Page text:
You can complete the form online here: https://travel.sef.pt/Forms/Default.aspx

Madeira Views

Will festivals happen in Portugal this summer?

Judging by the cancellation of AfroNation (wow did they hold off until the last minute) and the announcement that from the 14th outside events can only run with ‘marked placings’ and limited numbers from June 14th, it seems a safe bet there will be no major festivals or celebrations in Portugal this year.

Where to get a COVID test in Portugal to fly back to your home country

Airport testing has now been launched in some of them, though expect this to be busy and I’d say even chaotic to start with – to be safer, I would advise you to book a test not on the day of travel.

Check with your government/the country you are travelling too, the type of test you need – for example, here is the UK arrivals testing rules. Keep in mind that some airlines may have different rules for passengers – so while a rapid test might be approved by your Gov, the airline might require a PCR.

Labs in Portugal are really common and not just in major cities – as such, home-testing PCR tests have never been a thing here, so don’t assume like in the UK you might have to travel a long way to get your test done. Antigen tests are usually around €20-30 and PCR tests are usually around €60-100.

Some testing centres allow you to book time slots online, others by phone or email. The list below is just some of them, but there are more companies and options, so a closer option might be found on Google.

In addition to the locations I’ve detailed below, The Azores government has a handy list of over 300+ labs all around Portugal that offer PCR tests (many will other antigen too) – so that might be a helpful for cross checking locations to labs – it can be found here

Faro & Algarve

Airport Testing has been set up at Faro Airport – details here

Germano de Sousa labs are available in 9 locations in the Algarve, including Faro (+351 289 170 552), Portimao (+351 282 424 051) and Albufeira (+351 289 892 040) – details here of their other locations

Unilabs have a drive through for PCR tests in Faro (online booking – website is in PT only) – details here

Joaquim Chaves (who I have used before) operate in this region with PCR and Anitgen but only list their main labs for online bookings here – but it’s worth using Google Maps to see if there is one close to where you are staying and then calling that one to book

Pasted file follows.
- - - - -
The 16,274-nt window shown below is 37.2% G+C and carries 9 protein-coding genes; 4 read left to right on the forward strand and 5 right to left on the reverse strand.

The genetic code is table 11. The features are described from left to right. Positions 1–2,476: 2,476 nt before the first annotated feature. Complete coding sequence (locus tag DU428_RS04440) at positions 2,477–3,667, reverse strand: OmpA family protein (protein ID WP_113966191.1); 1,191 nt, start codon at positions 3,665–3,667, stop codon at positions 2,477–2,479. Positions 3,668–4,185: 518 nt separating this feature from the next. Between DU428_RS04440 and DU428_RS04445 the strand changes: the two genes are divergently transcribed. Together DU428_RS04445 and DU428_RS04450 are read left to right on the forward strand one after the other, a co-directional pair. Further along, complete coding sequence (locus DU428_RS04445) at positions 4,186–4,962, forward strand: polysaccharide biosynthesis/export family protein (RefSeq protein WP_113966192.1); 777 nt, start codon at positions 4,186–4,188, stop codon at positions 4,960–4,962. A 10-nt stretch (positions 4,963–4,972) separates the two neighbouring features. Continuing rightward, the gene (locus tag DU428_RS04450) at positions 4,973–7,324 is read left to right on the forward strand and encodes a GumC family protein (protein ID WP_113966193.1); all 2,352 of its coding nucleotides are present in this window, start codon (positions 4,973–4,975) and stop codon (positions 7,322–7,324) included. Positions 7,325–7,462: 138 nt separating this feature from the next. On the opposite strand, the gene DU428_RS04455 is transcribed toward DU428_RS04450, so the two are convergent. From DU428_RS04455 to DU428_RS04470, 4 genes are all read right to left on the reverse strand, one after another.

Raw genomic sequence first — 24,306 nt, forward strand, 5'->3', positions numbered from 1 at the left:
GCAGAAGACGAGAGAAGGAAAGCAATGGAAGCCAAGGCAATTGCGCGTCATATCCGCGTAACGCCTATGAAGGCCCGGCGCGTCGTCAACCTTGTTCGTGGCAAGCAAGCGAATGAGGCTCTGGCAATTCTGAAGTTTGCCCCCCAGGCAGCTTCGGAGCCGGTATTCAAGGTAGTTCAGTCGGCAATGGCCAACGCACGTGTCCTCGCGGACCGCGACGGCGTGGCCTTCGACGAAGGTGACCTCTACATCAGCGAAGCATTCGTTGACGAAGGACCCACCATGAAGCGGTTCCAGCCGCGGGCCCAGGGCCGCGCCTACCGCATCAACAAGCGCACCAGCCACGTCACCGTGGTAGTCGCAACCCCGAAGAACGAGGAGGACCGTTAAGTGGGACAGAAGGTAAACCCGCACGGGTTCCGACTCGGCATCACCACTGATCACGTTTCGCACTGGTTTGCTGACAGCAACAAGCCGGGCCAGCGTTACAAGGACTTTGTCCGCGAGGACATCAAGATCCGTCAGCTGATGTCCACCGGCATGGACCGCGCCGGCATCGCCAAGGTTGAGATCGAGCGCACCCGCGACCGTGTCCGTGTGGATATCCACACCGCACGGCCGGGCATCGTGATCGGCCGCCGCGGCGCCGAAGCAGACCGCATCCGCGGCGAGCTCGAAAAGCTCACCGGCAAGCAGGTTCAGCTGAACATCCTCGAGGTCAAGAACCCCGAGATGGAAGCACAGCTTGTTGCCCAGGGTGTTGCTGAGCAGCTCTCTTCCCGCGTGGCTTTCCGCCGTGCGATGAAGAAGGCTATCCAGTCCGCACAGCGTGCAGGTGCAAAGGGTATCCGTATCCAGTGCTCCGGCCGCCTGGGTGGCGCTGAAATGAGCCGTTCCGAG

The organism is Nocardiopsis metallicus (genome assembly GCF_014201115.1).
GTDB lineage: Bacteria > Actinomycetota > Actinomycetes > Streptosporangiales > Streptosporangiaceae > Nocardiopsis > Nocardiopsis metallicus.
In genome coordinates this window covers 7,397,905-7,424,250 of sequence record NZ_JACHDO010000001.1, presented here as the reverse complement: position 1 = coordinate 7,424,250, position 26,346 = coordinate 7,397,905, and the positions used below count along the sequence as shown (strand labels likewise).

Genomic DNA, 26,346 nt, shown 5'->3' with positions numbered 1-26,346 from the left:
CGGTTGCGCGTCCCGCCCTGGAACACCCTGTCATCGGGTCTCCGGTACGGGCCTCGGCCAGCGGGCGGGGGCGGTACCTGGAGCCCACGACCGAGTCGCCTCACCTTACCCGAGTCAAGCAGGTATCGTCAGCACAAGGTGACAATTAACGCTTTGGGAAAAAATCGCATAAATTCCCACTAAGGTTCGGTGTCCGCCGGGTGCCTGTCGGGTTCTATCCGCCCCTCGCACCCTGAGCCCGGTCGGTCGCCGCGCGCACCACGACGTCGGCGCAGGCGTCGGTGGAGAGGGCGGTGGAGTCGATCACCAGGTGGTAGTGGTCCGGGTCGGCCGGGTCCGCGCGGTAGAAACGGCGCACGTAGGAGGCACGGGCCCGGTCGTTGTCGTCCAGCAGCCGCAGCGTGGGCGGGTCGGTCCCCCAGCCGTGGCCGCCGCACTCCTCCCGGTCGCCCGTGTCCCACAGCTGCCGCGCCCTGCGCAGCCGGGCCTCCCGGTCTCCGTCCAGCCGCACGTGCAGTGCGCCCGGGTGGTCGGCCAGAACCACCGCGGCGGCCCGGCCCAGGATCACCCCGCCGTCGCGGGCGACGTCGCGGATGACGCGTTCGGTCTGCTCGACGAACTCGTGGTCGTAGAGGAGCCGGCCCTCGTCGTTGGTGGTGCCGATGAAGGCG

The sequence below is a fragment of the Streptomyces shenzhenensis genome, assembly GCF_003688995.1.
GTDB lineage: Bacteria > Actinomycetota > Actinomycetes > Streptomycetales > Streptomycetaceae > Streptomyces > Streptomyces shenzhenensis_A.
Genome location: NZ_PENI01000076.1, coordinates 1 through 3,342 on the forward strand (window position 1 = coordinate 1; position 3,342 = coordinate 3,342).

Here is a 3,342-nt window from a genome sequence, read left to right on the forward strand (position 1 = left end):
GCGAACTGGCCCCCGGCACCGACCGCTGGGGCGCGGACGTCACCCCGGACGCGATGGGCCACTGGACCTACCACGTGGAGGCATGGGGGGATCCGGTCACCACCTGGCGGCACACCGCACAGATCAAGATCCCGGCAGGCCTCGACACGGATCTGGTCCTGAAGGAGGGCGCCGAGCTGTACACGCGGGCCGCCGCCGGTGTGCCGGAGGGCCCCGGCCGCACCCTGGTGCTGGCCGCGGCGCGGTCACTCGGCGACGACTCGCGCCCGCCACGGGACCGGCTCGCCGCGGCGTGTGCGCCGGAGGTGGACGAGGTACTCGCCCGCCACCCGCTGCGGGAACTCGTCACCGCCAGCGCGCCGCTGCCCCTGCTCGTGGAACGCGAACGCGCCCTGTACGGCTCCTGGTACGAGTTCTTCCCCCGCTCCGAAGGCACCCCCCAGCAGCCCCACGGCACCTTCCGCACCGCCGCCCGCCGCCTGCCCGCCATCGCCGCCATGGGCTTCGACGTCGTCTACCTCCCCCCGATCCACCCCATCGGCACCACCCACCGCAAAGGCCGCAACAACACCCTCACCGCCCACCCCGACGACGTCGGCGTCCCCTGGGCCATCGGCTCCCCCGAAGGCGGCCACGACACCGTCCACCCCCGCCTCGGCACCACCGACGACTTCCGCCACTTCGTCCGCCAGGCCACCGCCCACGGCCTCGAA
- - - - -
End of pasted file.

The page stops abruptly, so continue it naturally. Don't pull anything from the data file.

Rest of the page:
Lisbon & Around

Airport Testing has been set up at Lisbon Airport – details here

Germano de Sousa labs are available in lots of locations in and around Lisbon, including Lisbon Central (+351 800 209 498), Setubal (+351 911 071 244), Cascais (+351 800 203 186) and Coimbra (+351 239 159 008) – details on other Lisbon locations

Unilabs have a drive through for PCR tests in Lisbon & Setubal (online booking – website is in PT only) – details here

Joaquim Chaves (who I have used before) operate in this region with PCR and Anitgen but only list their main labs for online bookings here – but it’s worth using Google Maps to see if there is one close to where you are staying and then calling that one to book


Germano de Sousa labs have a lab in Evora (+351 930 558 390) 892 040) – details here of their other locations

Porto & Northern Region

Airport Testing has been apparently set up at Porto Airport but I cant find online details yet – it is run by company Synlab

Germano de Sousa labs are available in in northern Portugal, including Porto (+351 930 570 152), Vila Nova de Gaia (+351 930 575 003) Braga (+351 253 267 210) and Guimarães (+351 253 035 510) – details here of their other Porto locations

Unilabs have a drive through for PCR tests in Porto & Braga (online booking – website is in PT only) – details here

Joaquim Chaves (who I have used before) operate in this region with PCR and Anitgen but only list their main labs for online bookings here – but it’s worth using Google Maps to see if there is one close to where you are staying and then calling that one to book

Madeira Islands (and Porto Santo)

Airport Testing has been apparently set up at Madeira Airport but I cant find online details yet – it is run by company Synlab

Madeira tourism has published a list of labs on the island offering PCR tests – details here – and it looks like on that list Group HPA and Synlab offer antigen tests too

Azores Islands (nine islands in total)

Germano de Sousa labs have two locations on Sao Miguel Island – details here

Joaquim Chaves Labs have one – details here

Can’t find firm details on the other islands just yet